Leonard and Susie Mantiply
QUESTION: Have you noticed any changes in the area since you've been living here?
MR. MANTIPLY: Well, the A and P has been built, the Fairhaven Arco has been built. The Pizza Villa has been built. The houses, a lot of them are getting old and a lot of the older people have moved out. A colored family has moved in next door. The 7-11 down on Fairhaven Avenue has been built, and that's been a problem ever since it's been open. The palm readers down on Fairhaven - they moved in. A lot of the houses need some repair. Younger people moved in, and things are so high nowadays you know, that a lot of them don't have any money to do it.
This was the first model home in this community (Fairhaven) and it's been here from around the early 40's. When I first moved here it was $12,000, and when they were first built I understand there were maybe $4,000 or $5,000. Now they're selling in the range from 35 to 40 thousand, some of them are getting 47 thousand.
I have to pay taxes in this area, and have been for twenty years, and I haven't got a sidewalk so far, I haven't got a drainage system like I should have. But definitely I think that we should get some of these things without tying ourselves up with the county or the government or anything else because we pay taxes the same as everybody else.
I drove a bus for A, B and W right down Number 1 highway. In the last 25-30 years this whole thing was built up with all these restaurants and gas stations and shopping centers. It was only one lane on each side up until they started building this part of it. It wasn't a week that went by there wasn't about four, five and six (wrecks) and sometimes two and three a night. We've had a couple people killed on motorcycles right out in front of the house. A colored fellow that lived on Quander Road got killed right out in front here.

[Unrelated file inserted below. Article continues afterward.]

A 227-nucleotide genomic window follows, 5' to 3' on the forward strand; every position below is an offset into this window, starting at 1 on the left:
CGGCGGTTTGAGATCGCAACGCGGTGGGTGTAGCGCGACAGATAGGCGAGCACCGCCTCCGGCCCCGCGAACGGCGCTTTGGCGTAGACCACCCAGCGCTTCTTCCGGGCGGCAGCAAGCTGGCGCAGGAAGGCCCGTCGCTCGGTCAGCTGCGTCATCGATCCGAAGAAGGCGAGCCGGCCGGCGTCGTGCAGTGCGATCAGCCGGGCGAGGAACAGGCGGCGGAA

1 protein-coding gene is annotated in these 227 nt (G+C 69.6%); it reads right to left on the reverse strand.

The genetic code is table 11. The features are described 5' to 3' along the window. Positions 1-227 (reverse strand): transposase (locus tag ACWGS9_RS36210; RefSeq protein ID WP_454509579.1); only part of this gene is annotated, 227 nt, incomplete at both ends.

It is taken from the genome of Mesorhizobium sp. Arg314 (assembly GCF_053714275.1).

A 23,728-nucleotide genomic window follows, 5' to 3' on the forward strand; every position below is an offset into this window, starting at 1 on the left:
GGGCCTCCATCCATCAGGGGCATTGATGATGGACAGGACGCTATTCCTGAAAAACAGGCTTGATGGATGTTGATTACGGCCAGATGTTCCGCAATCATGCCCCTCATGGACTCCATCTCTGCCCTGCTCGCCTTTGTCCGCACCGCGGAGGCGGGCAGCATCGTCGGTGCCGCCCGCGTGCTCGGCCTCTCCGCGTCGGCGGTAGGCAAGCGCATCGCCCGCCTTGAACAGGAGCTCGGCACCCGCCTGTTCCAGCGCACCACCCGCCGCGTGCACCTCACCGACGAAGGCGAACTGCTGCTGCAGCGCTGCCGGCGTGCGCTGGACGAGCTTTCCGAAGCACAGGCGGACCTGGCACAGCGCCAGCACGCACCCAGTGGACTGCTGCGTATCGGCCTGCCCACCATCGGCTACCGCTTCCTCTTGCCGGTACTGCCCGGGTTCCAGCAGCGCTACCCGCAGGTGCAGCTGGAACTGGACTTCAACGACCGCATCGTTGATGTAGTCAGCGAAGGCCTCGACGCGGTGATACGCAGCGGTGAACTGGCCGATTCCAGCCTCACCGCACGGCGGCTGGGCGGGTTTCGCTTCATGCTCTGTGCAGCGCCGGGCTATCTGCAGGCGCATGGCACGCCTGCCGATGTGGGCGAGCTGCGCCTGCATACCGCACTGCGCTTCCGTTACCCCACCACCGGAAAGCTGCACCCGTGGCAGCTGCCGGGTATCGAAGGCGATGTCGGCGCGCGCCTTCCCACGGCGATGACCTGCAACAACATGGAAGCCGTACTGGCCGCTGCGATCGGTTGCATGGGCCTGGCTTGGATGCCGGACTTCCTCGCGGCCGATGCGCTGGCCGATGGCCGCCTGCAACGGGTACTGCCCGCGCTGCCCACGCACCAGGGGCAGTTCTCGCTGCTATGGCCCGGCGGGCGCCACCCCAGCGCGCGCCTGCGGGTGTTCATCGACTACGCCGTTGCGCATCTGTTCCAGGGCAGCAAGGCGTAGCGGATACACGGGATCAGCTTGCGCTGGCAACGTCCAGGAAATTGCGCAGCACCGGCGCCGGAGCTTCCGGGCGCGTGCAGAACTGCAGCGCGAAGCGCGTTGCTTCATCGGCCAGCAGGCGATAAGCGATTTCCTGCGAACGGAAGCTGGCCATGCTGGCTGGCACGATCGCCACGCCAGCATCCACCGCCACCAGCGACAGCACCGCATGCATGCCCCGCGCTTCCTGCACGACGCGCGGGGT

MRS. MANTIPLY: I'm a director at the Community Center at Fairhaven here. I don't attend every meeting because some nights I have to work. We have one a month. We have get togethers. The teen center, they had that for a while, and then I think the teenagers, some of them got a little out of place or something. They were misbehaving. I think there's much of that going on now in the world. They have bingo on Monday nights. We also have church services.
MR. MANTIPLY: They also have dances every once and a while like New Year's Eve. They have holiday parties for the kids. It really does a good job. I mean, it's active and people can participate in it. But we only get twenty to thirty people out of 200. It takes a lot out of just a few.
MRS. MANTIPLY: It used to be back in years past, we learned to know everybody and Christmas time we would have parties. We'd go to each other's houses. All night long we'd be up sometimes you know, just oodles of people would gather. Course you just don't get to know people now. Well, you know 'em when you see 'em, but you just don't get together like we used to.
MR. MANTIPLY: Every Saturday night it was something. And, you know, it just changed. I think it's a part of the country, all around here. I bought a CB now. I talk to a lot of people that I don't even know, You know I haven't even seen 'em before, but I do talk to 'em and we enjoy talkin'. Maybe I'll get to know 'em.
MRS. MANTIPLY: At one time these houses were gonna be sold commercial. Everybody was kind of upset, but that's been years ago, and it's just all died down.
MR. MANTIPLY: At one time they wanted to buy this house commercial. They wanted to put a beauty parlor here.
I have a problem right here because in front of my house there's a storm sewer, but that storm sewer does not belong to Fairfax.
MRS. MANTIPLY: It belongs to the state.
MR. MANTIPLY: Back a few years ago I had to get the Health Department to come down, and get in to open the drain because it was stopped and there was stagnated water around my house as much as 12 inches.
MRS. MANTIPY: We found out it was the state's when it stopped up, with all that stagnated water - flies, and bugs, and there was trash and all in it. You could imagine what it would look like. We called the county. They said that they didn't have nothin' to do with it, and to call the state. We called the state. They said they had nothin' to do with it, it belongs to the county. We couldn't get between either one of the two, so we just called the Health Bureau. I mean it wasn't two hours before they came out and unstopped it.
MR. MANTIPLY: It's fine now ever since then.